GHC700,000 Korle-Bu equipment wasting away while doctors, patients cry for help

It has emerged that while patients are dying at Korle-Bu Teaching Hospital for a lack of equipment, about GH₵700,000 worth of equipment are deteriorating in boxes.

CEO of the hospital, Dr Gilbert Buckle, told Joy News, some of the equipment do not meet the specifications requested, some equipment could not be used because the infrastructure where they are to be installed are not ready.

“So they stayed in boxes, now you open them up and because of the delay in using them the plastics and parts have become caked or become damaged”.

A health crisis has broken out at Korle-Bu after management announced the closure of three surgical clinics from February 6, 2016, a move that is set to worsen the plight of brain and spinal tumor patients seeking remedy.

Already, its Intensive Care Unit has been shut down for two years for renovation works.

The crisis is also down to a lack of logistics and equipment. A 21-year old undergrad died after she was asked to wait for six months before she could get surgery.

Her story is one of many frustrated families who have had to watch their loved ones die because of a lack of basic equipment such as nebulisers.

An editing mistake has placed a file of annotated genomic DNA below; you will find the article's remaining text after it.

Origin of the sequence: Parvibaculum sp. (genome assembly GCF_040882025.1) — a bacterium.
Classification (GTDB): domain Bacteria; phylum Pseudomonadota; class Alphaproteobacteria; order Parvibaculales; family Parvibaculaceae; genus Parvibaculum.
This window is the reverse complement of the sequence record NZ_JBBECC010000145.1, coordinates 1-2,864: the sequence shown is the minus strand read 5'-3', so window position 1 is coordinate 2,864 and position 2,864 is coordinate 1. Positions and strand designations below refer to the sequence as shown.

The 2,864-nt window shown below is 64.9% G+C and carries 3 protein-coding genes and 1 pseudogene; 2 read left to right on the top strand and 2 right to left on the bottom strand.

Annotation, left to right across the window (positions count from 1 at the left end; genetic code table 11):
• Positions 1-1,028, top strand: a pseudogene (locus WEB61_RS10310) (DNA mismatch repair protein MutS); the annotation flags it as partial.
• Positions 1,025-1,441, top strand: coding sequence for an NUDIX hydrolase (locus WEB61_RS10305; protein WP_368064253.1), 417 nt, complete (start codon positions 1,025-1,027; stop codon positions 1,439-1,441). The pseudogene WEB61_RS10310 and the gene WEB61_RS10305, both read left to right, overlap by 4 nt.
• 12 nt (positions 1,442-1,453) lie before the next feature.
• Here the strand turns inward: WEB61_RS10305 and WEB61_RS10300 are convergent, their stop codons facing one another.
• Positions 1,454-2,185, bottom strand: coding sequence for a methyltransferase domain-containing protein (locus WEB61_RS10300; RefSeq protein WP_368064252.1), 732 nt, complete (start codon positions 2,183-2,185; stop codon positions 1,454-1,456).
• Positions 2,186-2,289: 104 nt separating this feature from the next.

Doctors are struggling to perform emergency surgeries and Joy News’ Hannah Odame reports only ‘extreme emergencies’ can be attended to.

While expressing disappointment, Dr Gilbert Buckle suggested the crisis is avoidable

“We have equipment that are on batteries because they have not been used the batteries have run out” Dr. Gilbert Buckle continued the list of mishaps at Korle-Bu.

He said some of the consumables and equipment have gone past its warranty period but were still not used.

Dr. Gilbert Buckle who was not CEO at the time of the re-tooling said the hospital now has to find GHC₵700,000 to equip the hospital.

“It will have to be part of our own cost” he ruled out government support.

Although the hospital has issues to raise with its suppliers, the CEO says now is not the time.

But he vowed to hold negligent officials of the hospital accountable.

“Who signed it? Who was supposed to have followed up on it?…we are documenting all the challenges we have faced”

In the meantime, critically ill patients are being re-directed from the neurosurgical ward to the main surgical theatre for treatment. There are long queues and a pervasive feeling of uncertainty because patients do not know when they are expected to get treatment

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Story by Ghana|myjoyonline.com|[email protected]


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